Copyright Wilfred McClay 2010
I perhaps date myself a little here by citing older books, but I think of the abiding interest stirred by books like Peter Novick’s That Noble Dream, or Richard Hofstadter’s magisterial The Progressive Historians, or David Hackett Fischer’s tart classic Historians’ Fallacies, books that were catnip in their heyday to graduate students and professional historians, but which held less interest for general educated readers. And this is not even to mention the influential historiographical essays that one finds in profusion in almost every subfield, each of which is a kind of intellectual history, an effort to map and remap the terrain of the field, always being renewed, always being contested, always in need of rethinking and revision. Graduate education in the United States is, in no small part, dedicated to the cultivation of precisely this kind of historiographical self-consciousness about one’s field, the possession of which is one of the distinguishing marks of academic historical writing. If there is one thing that all serious graduate students share, it is a fascination with precisely this vantage point on their field, with the chance to look under the hood of the car. The demonstration that one has acquired such historiographical sophistication about one’s own field, and has shaped his or her own work in a manner that is responsive to the questions generated by the existing literature, is precisely one of the objectives of the dissertation. To do this effectively, even in something as basic as a survey of literature, requires a kind of knowledge and craft that is not generally associated with intellectual history. But it should be. If historians thought about the matter more deeply, they would see that, like Monsieur Jourdain in Molière, who woke up to discover that he had been speaking “prose” without realizing it, their own labors are firmly anchored in the intellectual history of their own discipline. They may have little interest in exploring such an account of the past apart from what it contributes to their research specialty. But it is the source of their own questions. The move toward doing history “from the bottom up” did not simply emerge from the bottom up. It was an event in the intellectual history of the West, with many forebears and many foreshadowings. One of the unexpected benefits of teaching in a non-research institution is the fact that I regularly teach the U.S. history survey course, and usually both semesters of it. Composing the survey course is a great and messy act of triage, which requires that one overcome one’s aversion to metanarrative long enough to put together something that is honest, coherent, and reasonably complete. In such a setting, it becomes easier to see what aspects of intellectual history matter and deserve to endure, and what parts are either superficial or willfully abstruse. I have no difficulty in incorporating most (though not all) of the central topics in American intellectual history, although I no doubt omit subjects that others here would find it unconscionable to leave out. And I come away from the effort with a sense that, whatever the bureaucratic condition of intellectual history may be, and despite its losing its distinctive cohesion as a subfield, the thing itself is healthy and indispensable. I also cannot fail to mention the fact that so many of the most interesting and imaginative in the cohort of younger scholars are being drawn to the study of intellectual history. Indeed, one could argue plausibly that it is in fact the young, such as the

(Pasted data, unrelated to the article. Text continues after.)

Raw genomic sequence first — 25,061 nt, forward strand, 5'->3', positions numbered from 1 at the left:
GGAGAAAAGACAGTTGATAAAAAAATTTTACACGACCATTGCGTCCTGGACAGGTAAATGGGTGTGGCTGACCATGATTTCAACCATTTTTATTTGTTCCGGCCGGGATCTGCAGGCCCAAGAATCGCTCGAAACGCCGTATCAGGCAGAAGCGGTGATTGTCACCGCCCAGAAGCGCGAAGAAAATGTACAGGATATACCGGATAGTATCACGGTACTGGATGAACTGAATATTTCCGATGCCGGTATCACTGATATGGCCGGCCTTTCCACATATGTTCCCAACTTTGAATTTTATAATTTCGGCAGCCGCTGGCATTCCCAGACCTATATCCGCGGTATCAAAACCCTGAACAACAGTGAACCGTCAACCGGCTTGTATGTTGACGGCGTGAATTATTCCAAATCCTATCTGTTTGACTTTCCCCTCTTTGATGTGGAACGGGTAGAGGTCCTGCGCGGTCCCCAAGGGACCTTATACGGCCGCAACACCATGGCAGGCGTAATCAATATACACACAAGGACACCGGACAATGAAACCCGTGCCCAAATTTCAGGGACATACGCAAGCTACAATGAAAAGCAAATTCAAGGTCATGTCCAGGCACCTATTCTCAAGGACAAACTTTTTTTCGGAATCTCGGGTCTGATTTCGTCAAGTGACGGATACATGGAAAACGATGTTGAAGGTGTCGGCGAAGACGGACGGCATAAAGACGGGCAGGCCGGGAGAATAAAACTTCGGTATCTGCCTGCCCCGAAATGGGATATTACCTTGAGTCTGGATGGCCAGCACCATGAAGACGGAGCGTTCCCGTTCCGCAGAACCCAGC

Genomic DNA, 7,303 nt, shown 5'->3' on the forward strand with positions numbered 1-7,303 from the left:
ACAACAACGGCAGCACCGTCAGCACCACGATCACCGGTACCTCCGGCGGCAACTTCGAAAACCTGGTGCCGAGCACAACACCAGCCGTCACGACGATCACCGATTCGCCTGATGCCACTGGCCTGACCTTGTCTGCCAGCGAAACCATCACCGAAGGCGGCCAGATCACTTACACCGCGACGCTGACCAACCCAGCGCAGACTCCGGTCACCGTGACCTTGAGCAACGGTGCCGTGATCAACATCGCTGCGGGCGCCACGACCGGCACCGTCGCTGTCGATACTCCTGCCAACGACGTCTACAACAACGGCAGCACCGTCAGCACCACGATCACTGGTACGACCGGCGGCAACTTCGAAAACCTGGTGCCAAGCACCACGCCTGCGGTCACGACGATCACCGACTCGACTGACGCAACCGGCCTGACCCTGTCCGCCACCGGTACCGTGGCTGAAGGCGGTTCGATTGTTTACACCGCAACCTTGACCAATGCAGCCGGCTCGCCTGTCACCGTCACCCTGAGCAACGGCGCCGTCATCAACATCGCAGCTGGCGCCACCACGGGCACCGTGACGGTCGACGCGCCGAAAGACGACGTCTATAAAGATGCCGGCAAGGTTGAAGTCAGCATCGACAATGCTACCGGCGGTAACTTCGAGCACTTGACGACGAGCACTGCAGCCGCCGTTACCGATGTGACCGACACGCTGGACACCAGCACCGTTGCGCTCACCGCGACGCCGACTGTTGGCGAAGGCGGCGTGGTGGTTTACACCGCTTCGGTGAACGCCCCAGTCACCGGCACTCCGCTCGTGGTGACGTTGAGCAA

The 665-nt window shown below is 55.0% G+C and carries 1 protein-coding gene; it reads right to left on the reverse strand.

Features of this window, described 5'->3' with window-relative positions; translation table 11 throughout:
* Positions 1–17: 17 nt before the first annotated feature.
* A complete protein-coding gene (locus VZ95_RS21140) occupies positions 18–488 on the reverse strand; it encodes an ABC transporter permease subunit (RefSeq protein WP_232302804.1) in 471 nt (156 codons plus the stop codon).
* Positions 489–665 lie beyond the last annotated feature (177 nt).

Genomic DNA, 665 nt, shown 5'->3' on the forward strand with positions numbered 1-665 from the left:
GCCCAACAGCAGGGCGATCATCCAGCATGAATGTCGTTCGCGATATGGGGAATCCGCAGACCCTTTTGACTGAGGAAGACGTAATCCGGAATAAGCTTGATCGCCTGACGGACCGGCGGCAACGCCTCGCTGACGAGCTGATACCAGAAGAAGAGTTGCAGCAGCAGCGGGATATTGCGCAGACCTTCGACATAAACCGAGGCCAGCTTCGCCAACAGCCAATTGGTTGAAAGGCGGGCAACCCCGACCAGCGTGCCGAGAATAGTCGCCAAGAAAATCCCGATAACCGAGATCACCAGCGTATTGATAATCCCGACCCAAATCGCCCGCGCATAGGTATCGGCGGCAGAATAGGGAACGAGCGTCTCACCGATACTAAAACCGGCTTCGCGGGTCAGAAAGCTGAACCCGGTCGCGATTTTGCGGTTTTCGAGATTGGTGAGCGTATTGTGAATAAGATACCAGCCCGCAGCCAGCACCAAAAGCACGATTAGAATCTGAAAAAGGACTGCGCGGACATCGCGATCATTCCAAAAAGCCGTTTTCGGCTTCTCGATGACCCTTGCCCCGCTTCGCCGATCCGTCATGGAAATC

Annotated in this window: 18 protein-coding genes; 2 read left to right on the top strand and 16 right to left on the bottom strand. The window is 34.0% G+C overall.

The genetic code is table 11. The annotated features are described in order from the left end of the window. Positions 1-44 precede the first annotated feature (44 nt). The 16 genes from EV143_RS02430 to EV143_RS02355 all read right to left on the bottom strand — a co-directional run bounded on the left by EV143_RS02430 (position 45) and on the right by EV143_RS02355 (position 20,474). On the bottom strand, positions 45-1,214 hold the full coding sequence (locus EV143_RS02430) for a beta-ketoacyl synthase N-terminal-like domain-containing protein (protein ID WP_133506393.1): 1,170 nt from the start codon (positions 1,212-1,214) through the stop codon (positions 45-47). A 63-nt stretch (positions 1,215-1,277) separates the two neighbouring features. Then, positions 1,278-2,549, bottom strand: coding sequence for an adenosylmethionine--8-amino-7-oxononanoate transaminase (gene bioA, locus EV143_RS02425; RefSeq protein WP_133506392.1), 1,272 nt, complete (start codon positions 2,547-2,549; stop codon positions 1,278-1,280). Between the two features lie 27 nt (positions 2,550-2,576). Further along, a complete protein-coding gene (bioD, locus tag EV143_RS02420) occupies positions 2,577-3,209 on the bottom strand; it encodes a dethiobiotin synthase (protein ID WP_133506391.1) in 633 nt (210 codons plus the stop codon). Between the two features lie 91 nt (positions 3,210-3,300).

Copyright Wilfred McClay 2010 3